Victor Agbafe


Medicine and Law

How a dual enrollee is focusing on his “why”

By Katie Whitney

Winter 2022
Share Email Print
Text: A

When Victor Agbafe was asked to be the national director for medical student outreach for the #ThisIsOurShot campaign, he was ready to fight in what he calls “the battle of 2021”: getting shots into arms. He knew his understanding of both medicine and policy would help the cause. “When the end of your life comes, can you look back and say, ‘We used our talents and blessings to help create a better society, a better tomorrow for the people to come’? … That’s my ‘why.’”

Agbafe is now in his second year of medical school, and he already has a dizzying CV. As an undergraduate at Harvard, he interned for senator Elizabeth Warren, spent a summer at a policy think tank, and researched the connection between state policy and health outcomes for his senior thesis. He served on the Joe Biden Health Policy Committee from May-November 2020. He’s written for publications ranging from USA Today and Politico to Medpage Today, Health Affairs blog, and Stat News on topics such as health care for Black Americans, COVID-19, a proposed mental health corps, telehealth, medical misinformation, and insurance coverage. Now he’s taking on medical school at the University of Michigan and — at the same time — law school at Yale University.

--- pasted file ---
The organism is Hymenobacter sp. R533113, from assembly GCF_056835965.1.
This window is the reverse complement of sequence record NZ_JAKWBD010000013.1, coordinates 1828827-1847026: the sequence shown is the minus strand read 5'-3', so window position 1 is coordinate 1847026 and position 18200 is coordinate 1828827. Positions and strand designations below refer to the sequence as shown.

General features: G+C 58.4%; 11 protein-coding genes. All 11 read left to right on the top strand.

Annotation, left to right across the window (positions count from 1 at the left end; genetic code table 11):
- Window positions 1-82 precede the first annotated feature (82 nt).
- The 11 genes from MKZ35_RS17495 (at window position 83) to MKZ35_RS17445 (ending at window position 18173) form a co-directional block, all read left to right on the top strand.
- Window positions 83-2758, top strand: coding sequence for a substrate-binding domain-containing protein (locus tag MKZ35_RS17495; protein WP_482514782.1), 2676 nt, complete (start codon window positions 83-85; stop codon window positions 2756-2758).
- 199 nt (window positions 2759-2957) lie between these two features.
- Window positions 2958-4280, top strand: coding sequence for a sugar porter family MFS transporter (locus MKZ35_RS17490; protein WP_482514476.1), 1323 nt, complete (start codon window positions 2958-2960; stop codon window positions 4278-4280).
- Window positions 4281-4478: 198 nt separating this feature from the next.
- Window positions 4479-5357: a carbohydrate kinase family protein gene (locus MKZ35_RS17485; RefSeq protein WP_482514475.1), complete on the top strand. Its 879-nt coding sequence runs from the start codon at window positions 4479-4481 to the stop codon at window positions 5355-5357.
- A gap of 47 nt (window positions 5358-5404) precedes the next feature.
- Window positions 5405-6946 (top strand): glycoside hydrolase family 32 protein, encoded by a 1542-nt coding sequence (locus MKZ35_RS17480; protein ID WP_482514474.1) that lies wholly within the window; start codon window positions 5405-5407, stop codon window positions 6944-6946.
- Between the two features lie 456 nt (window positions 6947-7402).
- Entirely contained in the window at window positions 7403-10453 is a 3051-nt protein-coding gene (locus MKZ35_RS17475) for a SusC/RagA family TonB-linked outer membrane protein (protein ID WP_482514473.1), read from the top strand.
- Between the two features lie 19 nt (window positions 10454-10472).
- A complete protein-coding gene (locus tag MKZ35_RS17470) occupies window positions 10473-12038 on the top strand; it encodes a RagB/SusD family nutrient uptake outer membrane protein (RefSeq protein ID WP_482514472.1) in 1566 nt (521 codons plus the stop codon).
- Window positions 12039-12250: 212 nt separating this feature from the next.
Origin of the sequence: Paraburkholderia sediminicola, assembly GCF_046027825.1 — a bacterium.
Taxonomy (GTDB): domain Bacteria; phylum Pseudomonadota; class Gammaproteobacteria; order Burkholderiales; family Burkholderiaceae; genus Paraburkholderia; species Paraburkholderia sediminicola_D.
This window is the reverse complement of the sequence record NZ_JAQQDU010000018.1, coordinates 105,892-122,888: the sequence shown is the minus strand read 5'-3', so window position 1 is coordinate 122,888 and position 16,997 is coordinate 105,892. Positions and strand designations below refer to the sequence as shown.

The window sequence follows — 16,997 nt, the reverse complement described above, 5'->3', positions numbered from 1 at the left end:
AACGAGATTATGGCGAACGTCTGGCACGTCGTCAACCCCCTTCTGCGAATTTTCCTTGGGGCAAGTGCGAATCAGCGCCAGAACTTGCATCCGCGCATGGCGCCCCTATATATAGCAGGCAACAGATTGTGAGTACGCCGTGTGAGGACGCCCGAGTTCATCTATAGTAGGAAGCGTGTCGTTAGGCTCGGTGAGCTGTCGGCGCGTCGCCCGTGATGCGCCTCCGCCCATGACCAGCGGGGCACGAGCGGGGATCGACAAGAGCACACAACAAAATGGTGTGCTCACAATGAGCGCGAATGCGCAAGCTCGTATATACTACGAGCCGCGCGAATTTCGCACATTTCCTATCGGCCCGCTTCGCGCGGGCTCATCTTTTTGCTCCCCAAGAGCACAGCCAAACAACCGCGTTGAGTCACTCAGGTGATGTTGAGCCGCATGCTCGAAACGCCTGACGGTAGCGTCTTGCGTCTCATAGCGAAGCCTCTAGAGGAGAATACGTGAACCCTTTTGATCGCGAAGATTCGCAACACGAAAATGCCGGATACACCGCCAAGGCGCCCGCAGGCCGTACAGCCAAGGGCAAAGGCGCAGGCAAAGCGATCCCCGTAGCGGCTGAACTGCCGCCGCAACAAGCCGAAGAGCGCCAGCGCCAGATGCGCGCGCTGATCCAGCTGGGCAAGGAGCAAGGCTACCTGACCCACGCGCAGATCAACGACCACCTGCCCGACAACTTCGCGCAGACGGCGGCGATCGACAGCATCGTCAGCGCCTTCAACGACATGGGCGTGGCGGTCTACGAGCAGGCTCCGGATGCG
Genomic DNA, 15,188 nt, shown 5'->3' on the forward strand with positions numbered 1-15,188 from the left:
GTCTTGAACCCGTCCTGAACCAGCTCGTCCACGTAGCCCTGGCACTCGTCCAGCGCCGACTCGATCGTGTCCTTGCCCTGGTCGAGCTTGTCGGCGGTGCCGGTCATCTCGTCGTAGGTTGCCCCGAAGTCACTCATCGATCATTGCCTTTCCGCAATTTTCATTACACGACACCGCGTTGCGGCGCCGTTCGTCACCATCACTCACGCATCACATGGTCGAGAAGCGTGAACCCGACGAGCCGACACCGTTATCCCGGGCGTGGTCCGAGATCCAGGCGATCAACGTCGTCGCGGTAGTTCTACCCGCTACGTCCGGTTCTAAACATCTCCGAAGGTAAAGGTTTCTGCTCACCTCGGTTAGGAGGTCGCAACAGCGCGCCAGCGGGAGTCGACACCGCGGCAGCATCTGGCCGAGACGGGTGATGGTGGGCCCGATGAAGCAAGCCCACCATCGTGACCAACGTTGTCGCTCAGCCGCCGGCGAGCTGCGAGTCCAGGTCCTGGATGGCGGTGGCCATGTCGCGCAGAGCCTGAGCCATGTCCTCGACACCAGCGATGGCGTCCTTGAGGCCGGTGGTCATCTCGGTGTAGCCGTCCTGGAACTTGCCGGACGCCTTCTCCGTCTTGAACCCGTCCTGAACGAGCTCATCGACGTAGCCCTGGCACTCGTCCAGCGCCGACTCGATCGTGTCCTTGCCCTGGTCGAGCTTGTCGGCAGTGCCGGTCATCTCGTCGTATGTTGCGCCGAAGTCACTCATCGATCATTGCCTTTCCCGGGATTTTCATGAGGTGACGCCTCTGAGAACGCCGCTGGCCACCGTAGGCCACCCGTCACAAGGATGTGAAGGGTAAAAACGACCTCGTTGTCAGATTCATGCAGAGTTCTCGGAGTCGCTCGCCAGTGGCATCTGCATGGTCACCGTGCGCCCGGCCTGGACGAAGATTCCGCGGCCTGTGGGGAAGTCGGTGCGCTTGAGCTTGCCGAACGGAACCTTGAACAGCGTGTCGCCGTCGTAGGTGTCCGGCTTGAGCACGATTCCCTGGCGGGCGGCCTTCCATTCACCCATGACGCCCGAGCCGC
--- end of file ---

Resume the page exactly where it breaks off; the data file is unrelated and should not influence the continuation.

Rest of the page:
He says medicine and law both have their own language. “If I understand a system’s language, I can ask higher level questions. When it comes to … medical care and policy, understanding the law will allow me to ask those deeper probing questions. As physicians in training, we need to understand and engage in the political and policy worlds, because political outcomes have an impact on our ability to best care for patients and improve public health.”

Although he has a keen understanding of the minutiae of politics, he never strays far from the big picture. “How do we create a society where people have a chance to self-actualize and pursue their dreams? None of that is possible if you don’t have good health and access to health care,” he says.

While Agbafe takes on the weighty commitments of medical school and law school, he says running, listening to music, and taking road trips with friends and family on breaks keep him grounded. He also credits faith and family. “Those are things that help me stay grounded on the ‘why’ and remind me to appreciate life and the lessons it offers through the ups and downs — what this is all about.

“And then in a broader lens, my interests in health policy, the writing I like to do, the health services research I get to do here at Michigan — those are things that give me joy. Trying to make an impact in things I feel passionate about and making friends along the way — that prevents burnout.

“I’ve been thinking about this lately: How can I find joy and maximize appreciation for the everyday aspect of the journey? The write-up on the patient I get to see, the feedback I get from a mentor, interacting with my classmates. More and more I think less about a final destination than about the process and people I get to enjoy it with.”

Photo credit: Leisa Thompson Photography